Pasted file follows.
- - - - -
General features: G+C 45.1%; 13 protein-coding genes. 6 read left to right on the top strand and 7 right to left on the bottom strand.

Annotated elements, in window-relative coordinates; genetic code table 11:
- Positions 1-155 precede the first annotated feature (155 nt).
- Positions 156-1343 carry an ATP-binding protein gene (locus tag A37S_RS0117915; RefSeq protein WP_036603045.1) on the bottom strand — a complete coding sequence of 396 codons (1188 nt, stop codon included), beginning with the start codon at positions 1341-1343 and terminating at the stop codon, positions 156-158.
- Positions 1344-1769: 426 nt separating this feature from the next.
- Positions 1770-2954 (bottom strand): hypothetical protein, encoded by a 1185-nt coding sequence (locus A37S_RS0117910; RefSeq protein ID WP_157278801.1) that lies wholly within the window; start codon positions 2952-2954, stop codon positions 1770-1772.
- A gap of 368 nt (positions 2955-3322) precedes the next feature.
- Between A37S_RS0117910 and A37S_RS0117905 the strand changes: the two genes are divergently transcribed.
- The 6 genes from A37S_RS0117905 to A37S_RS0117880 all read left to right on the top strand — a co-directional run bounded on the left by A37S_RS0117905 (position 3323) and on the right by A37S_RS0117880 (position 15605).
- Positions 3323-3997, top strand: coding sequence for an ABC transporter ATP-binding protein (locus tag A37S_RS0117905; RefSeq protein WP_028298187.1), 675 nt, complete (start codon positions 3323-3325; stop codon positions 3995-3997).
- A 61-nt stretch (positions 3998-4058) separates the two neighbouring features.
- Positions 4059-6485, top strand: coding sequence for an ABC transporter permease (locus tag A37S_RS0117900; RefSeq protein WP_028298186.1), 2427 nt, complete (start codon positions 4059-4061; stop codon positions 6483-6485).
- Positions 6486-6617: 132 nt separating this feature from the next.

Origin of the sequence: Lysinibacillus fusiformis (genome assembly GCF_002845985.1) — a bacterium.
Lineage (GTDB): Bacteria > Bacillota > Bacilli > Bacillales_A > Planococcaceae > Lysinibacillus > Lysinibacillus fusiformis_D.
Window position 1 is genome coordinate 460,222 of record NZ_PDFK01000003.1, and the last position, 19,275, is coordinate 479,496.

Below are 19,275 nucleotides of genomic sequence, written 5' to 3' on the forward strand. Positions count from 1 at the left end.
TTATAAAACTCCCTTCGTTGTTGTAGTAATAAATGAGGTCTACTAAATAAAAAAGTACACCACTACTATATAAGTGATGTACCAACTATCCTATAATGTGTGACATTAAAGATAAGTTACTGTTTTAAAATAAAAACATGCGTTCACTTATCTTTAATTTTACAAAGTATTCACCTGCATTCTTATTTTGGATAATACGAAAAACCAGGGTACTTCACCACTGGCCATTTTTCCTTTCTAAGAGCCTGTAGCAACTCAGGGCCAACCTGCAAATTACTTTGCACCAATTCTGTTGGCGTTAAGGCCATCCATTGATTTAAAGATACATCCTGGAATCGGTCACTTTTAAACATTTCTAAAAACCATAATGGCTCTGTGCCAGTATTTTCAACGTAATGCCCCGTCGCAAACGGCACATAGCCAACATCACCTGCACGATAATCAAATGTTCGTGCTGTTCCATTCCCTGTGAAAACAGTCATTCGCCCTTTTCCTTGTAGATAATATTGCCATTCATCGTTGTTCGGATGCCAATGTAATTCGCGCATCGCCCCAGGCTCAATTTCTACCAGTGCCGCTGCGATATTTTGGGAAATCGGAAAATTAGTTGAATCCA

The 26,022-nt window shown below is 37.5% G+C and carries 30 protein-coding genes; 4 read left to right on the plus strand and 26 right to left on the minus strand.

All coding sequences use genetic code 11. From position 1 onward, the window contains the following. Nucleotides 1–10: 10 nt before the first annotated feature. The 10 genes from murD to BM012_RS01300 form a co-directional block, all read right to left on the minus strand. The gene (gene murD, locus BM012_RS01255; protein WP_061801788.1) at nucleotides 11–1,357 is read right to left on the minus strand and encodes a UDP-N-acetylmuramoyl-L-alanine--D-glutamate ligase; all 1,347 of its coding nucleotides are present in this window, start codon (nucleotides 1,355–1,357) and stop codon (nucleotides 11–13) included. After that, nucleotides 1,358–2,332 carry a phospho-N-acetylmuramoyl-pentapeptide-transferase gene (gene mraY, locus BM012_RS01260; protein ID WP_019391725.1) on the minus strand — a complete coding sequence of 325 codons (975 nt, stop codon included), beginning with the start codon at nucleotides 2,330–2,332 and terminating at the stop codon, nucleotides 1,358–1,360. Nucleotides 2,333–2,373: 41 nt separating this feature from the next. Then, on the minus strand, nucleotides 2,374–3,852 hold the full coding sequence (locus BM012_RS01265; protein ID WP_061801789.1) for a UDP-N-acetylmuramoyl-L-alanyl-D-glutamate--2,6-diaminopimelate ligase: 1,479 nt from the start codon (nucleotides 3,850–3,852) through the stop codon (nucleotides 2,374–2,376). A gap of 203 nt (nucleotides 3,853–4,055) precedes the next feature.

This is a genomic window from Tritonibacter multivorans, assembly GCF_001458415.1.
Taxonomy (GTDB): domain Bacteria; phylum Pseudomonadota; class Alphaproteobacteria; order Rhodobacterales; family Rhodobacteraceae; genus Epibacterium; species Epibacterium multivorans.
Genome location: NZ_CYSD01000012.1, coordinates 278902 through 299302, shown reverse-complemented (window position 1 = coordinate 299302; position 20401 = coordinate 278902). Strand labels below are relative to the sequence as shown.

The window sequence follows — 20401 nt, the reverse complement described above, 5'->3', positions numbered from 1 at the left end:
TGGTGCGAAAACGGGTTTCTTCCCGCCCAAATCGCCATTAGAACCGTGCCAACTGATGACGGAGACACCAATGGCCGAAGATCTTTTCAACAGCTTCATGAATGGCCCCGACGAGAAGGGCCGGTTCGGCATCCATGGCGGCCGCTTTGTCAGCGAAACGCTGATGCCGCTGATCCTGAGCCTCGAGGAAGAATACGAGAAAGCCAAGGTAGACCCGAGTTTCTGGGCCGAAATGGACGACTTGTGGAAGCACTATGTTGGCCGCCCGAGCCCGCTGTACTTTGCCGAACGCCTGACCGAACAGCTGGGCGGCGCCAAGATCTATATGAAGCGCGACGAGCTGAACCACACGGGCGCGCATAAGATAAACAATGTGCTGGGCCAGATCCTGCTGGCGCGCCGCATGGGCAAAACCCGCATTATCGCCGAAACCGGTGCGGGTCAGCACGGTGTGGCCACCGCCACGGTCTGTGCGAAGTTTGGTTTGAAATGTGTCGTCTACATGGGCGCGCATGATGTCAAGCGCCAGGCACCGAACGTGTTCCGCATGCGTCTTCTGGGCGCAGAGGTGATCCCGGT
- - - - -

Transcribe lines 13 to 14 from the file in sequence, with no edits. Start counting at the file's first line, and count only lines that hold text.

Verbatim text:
- Positions 6486-6617: 132 nt separating this feature from the next.

Origin of the sequence: Lysinibacillus fusiformis (genome assembly GCF_002845985.1) — a bacterium.